A 5-Star Review for Inn Significant from Readers’ Favorite

First, the review:

https://readersfavorite.com/images/5star-shiny-web.pngReviewed by Ruffina Oserio for Readers’ Favorite

“Inn Significant: A Novel by Stephanie Lynn Verni is a beautiful story that looks at the heart of depression. Milly Foster lost the will to live the moment she learned about her husband’s tragic death. And that was two years ago. Asking her to look after their business while they are away to help a friend in a startup bed and breakfast in Ireland, her parents couldn’t imagine what this would do to her. While at the inn, Milly’s colleague, John, discovers a diary   to her grandma. Read on to find out how an old journey changes everything in the life of a woman who is just as ready for the grave as a corpse, sending her on a personal odyssey to find answers to her own pain.

At the beginning of the story, we meet the protagonist, a grief-stricken woman who has just learned about the death of her husband. Only one thought occupies her mind: “I don’t want the paramedics. I don’t want my mother. I want Gil!” The drama, the emotional intensity of the story is evidenced by the opening pages and readers who love emotionally charged stories will be gripped by the heart from the very start. Stephanie Lynn Verni’s writing is exceptional and I enjoyed the way it captures the powerful emotions, especially those of the protagonist. Milly’s journey towards healing is realistic, one that readers can connect with easily. What made this story stand out for me was the depth of the characters and the gorgeous writing. It was hard for me to let Milly alone, even if I found her headstrong and stubborn from the start. As the story progresses, she learns to shift her gaze onto reality and matures far more quickly than I could have imagined. Inn Significant: A Novel is entertaining, inspiring, and outright delightful, one of the stories I won’t hesitate to recommend to readers seeking a fun read.”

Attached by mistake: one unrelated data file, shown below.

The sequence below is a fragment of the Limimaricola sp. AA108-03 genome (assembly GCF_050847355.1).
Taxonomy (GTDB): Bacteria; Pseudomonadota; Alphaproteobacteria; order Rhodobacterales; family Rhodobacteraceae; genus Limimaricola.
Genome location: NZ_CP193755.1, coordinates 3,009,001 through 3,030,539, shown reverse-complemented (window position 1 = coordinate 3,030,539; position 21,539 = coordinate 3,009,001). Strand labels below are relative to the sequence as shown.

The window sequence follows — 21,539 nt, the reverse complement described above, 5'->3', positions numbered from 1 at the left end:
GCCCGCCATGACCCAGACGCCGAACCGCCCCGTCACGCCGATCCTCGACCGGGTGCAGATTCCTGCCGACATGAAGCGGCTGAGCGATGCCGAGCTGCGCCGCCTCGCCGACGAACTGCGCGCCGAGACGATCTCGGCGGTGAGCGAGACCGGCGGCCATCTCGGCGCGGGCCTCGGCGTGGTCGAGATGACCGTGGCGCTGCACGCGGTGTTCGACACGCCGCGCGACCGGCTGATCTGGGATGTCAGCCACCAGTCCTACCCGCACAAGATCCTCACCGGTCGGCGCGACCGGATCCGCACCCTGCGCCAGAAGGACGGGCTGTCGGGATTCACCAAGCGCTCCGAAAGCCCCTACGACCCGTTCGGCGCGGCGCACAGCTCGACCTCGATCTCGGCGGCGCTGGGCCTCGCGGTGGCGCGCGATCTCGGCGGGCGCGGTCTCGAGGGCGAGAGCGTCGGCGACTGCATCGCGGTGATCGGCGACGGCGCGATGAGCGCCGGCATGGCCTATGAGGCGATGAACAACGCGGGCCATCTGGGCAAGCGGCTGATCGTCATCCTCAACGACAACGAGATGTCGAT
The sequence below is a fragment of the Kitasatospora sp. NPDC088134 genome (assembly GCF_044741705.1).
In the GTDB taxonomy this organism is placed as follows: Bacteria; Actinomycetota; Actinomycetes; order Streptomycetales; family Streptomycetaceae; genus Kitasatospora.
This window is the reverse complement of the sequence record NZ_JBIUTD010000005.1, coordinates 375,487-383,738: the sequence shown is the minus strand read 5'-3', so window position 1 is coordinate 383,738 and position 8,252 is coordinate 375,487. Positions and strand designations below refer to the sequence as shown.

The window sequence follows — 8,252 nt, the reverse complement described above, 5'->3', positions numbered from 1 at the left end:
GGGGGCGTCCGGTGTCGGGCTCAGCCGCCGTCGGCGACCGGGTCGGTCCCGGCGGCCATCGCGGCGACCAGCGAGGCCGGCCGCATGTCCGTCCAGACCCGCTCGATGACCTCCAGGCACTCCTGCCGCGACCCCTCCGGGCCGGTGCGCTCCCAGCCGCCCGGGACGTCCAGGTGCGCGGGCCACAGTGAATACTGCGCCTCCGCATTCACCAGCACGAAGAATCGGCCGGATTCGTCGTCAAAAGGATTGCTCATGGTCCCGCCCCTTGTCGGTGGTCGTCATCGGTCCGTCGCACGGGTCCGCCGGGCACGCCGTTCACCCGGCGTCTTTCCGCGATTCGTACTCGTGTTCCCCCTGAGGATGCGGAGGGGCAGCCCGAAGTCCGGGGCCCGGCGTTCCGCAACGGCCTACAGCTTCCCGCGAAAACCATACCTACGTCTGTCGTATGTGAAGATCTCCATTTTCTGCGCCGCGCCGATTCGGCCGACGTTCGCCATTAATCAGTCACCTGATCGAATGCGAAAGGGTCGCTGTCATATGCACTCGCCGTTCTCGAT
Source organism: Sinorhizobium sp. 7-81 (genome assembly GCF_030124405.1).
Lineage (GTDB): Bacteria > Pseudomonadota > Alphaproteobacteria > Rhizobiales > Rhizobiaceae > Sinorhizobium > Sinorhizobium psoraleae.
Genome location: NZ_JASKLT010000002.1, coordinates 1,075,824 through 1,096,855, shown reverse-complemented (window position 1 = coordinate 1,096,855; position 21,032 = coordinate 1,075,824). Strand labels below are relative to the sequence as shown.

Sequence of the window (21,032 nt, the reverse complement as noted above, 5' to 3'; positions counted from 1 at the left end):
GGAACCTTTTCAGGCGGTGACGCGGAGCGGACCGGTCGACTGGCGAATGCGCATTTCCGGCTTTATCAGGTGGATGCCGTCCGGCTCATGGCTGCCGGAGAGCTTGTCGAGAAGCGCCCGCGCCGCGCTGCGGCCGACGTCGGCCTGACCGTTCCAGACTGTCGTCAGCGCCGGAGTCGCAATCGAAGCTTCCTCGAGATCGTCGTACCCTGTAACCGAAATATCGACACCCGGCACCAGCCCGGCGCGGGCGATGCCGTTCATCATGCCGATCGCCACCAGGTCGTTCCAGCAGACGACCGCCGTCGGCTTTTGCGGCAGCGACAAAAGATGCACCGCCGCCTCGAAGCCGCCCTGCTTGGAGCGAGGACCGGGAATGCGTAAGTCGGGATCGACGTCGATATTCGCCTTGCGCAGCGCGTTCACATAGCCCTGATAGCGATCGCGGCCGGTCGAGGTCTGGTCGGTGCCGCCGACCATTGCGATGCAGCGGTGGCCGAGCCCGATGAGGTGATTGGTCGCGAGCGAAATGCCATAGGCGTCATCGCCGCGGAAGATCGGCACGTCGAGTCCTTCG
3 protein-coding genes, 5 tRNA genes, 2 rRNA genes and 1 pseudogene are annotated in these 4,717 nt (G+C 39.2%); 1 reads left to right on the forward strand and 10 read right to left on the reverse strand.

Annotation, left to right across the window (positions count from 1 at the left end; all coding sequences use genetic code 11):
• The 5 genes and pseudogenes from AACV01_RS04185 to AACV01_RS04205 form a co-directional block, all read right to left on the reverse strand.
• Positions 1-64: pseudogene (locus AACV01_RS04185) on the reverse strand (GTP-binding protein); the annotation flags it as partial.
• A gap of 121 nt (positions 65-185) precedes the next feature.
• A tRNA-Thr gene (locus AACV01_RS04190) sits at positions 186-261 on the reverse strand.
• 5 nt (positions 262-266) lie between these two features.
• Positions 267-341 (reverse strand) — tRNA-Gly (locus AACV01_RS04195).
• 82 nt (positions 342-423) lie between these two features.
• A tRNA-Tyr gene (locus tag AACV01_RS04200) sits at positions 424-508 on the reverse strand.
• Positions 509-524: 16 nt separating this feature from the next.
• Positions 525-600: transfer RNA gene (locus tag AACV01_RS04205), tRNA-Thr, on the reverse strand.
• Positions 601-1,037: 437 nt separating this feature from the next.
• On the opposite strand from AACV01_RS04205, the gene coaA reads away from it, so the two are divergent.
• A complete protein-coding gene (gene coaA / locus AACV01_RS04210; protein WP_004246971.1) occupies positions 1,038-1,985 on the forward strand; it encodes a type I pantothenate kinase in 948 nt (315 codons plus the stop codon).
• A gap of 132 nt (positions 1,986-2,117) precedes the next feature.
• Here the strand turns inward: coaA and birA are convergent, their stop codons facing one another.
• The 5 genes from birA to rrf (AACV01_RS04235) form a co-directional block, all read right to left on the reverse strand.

Yesterday, I received a powerful, 5-star review from Readers’ Favorite for my latest book, Inn Significant. Readers’ Favorite is a contest I have entered my three books in, and you may recall Beneath the Mimosa Tree received a Bronze Medal in Miami for it, and Baseball Girl received an Honorable Mention Award. While the awards won’t be named until September 1, 2017, this review is the best that I’ve received on any of my books, and I wanted to share it with you today. It is also posted on my Amazon page where you can purchase all of my books.

I wanted to take a moment to tell you why I do this and why this is important to me. As a kid, I used to sit at school and write short stories and then come home and finish them. My favorite class in high school by far was Creative Writing. I wrote poetry (mostly really mushy stuff that I shared with boys and probably shouldn’t have), and I always thought somewhere in the back of my mind that I would write a book.

Being an independent author is one of the most rewarding and hardest things I have ever done. It’s rewarding because I am doing exactly what I wanted to be doing as a teenager—telling stories on paper. It’s the hardest thing because having to promote my books constantly to get my name out there is a daunting task, and one that someone only with nerves of steel should be doing.

Admittedly, I don’t always have nerves of steel, but I keep on doing my thing because that’s what I have to do to hope someone will pick up my book and read it. There’s a lot of competition out there, and I know people are selective. Therefore, I am truly appreciative when you stop what you’re doing and read what I’ve written. It means so much to me, and I thank all of you who have read Inn Significant or any of my other books.

If you haven’t, maybe, just maybe this review will inspire you.

I know it has inspired me to keep on writing…

to keep on doing my thing.


Stephanie Verni is Professor of Business Communication at Stevenson University and is the author of Inn Significant, Baseball Girl, and Beneath the Mimosa Tree. Along with her colleagues Leeanne Bell McManus and Chip Rouse, she is a co-author of Event Planning: Communicating Theory and Practice, published by Kendall-Hunt.